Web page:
Three molecular assays are currently FDA approved for blood donor screening in the US. Two of the assays, the Procleix TMA assay (Grifols Diagnostics Solutions, USA) and the Cobas Polymerase Chain Reaction (PCR) (Roche, Roche Diagnostics, USA), are able to identify four major species that cause human disease (B. microti, B. divergens, B. venatorum and B. duncani). The Procleix TMA assay used in the Tonnetti study is highly sensitive (limit of detection of 2–3 parasites per mL) and specific (1). The assay is approved for individual and pooled donor testing; the latter being advantageous for high throughput blood donor screening.
Initial interest in antibody-based tests has waned, in part due to the potential for unnecessary donor loss in endemic areas because of the poor correlation between seroreactivity and active infection. By contrast, molecular (RNA/DNA) positivity is a better—albeit imperfect—correlate of active parasitemia. Molecular assays are able to detect pre-seroconversion window period infections, as occurred in the Tonnetti study, although these are very uncommon (1 in 88,464 donations). Babesia DNA clearance has been demonstrated in 86% of donors at one year of follow-up and in 96% of untreated Babesia-infected patients by two years post infection, allowing for re-entry of NAT positive donors after 2 to 3 years of negative testing (13). In contrast, less 10% of donors serorevert at 1 year and antibody reactivity can persist for several years, risking loss from the donor pool when antibody-based tests are used to qualify donors (11). The index study supports blood donor screening using molecular assays. Nonetheless, in an industry that is already under financial strain (18), Babesia screening is not without cost, as had been projected ahead of its mandatory adoption (19-21).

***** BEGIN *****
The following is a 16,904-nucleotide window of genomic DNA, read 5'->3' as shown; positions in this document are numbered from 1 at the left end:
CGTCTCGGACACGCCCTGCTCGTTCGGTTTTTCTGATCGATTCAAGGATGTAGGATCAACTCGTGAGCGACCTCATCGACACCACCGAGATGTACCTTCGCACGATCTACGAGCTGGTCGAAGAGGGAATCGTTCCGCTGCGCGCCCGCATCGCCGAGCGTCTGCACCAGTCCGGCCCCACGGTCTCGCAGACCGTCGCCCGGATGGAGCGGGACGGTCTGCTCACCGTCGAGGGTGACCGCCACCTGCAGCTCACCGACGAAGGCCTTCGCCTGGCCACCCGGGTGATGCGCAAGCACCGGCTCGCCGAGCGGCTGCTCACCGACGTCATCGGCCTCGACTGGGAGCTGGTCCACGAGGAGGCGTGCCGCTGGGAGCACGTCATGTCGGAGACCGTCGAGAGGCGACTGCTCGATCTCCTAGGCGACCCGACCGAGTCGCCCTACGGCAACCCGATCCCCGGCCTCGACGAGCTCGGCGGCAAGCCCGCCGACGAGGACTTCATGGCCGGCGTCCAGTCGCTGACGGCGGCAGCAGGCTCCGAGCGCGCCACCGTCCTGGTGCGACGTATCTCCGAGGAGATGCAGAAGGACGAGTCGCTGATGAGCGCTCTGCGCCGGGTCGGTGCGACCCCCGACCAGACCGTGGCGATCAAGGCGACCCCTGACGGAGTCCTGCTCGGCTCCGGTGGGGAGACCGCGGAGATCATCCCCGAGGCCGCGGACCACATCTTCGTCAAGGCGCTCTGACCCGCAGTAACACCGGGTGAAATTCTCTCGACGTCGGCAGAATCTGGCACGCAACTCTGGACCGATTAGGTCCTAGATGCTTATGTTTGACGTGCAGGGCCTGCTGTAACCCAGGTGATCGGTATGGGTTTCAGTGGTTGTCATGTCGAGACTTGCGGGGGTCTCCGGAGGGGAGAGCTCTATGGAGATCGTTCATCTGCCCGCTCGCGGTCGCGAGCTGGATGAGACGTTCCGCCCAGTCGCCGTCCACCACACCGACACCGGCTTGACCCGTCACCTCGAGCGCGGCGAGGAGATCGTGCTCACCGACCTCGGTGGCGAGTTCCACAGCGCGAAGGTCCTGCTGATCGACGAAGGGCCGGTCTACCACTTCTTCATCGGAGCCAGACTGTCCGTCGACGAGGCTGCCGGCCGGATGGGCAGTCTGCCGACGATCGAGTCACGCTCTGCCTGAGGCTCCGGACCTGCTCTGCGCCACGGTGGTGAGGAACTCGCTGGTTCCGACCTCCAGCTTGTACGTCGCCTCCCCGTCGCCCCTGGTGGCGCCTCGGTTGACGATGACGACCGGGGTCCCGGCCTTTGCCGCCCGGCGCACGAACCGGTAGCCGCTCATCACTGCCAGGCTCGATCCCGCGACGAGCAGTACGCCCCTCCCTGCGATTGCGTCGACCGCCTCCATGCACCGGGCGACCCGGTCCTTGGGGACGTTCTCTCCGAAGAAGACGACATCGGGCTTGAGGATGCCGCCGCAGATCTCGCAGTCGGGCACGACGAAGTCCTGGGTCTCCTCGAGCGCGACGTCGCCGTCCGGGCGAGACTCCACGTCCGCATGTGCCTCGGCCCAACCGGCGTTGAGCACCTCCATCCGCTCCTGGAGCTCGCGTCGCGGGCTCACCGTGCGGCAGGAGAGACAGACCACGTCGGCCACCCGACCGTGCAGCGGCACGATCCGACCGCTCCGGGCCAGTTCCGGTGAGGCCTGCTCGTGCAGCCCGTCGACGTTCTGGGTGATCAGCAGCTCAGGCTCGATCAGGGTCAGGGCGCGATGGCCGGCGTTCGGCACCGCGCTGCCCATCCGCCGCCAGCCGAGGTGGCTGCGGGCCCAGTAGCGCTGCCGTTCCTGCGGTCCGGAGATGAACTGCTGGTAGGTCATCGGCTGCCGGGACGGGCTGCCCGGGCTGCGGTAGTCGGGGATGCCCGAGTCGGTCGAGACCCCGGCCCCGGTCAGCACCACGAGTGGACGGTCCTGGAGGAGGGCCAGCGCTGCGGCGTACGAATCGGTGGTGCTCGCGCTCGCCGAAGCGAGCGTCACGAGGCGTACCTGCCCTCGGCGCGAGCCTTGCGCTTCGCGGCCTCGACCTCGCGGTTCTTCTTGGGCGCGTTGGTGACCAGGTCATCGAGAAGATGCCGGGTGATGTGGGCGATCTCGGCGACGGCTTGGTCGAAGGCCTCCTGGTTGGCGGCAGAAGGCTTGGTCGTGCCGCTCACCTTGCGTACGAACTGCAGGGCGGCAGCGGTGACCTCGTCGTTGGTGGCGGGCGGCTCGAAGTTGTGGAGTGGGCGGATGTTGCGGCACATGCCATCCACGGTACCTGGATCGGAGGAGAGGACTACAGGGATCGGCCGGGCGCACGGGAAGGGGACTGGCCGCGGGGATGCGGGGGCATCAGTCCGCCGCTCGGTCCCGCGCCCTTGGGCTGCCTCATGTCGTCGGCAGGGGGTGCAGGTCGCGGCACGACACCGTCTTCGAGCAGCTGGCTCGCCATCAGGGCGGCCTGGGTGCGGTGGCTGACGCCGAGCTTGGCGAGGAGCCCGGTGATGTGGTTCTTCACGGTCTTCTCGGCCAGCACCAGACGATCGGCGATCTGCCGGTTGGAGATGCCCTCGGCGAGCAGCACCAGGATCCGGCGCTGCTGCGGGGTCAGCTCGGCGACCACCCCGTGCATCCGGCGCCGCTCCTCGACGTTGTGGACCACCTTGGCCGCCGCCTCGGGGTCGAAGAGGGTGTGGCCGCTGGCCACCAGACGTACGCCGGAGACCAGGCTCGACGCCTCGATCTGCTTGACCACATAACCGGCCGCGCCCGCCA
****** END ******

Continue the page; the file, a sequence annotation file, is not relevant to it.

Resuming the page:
Although babesiosis has been reported throughout the world, studies of TTB with characterization of transfusion risk outside of the US are few (4). In Australia, a study of 7,000 blood donors yielded no confirmed cases (22). Similarly, a serosurvey of 13,993 donors at selected high risk sites in Canada showed none to be positive for antibodies to B. microti (23). In China, 13 of 1,000 (1.3%) donors were low titer seroreactive for B. microti by indirect fluorescent antibody testing, although the authors acknowledged limitations of their study and recommended follow-up investigation (24). Finally, in a serosurvey of 988 blood donors in the Tyrol region of Austria, 2.1% were positive for IgG antibodies against the B. divergens complex and 0.6% were positive against B. microti (25).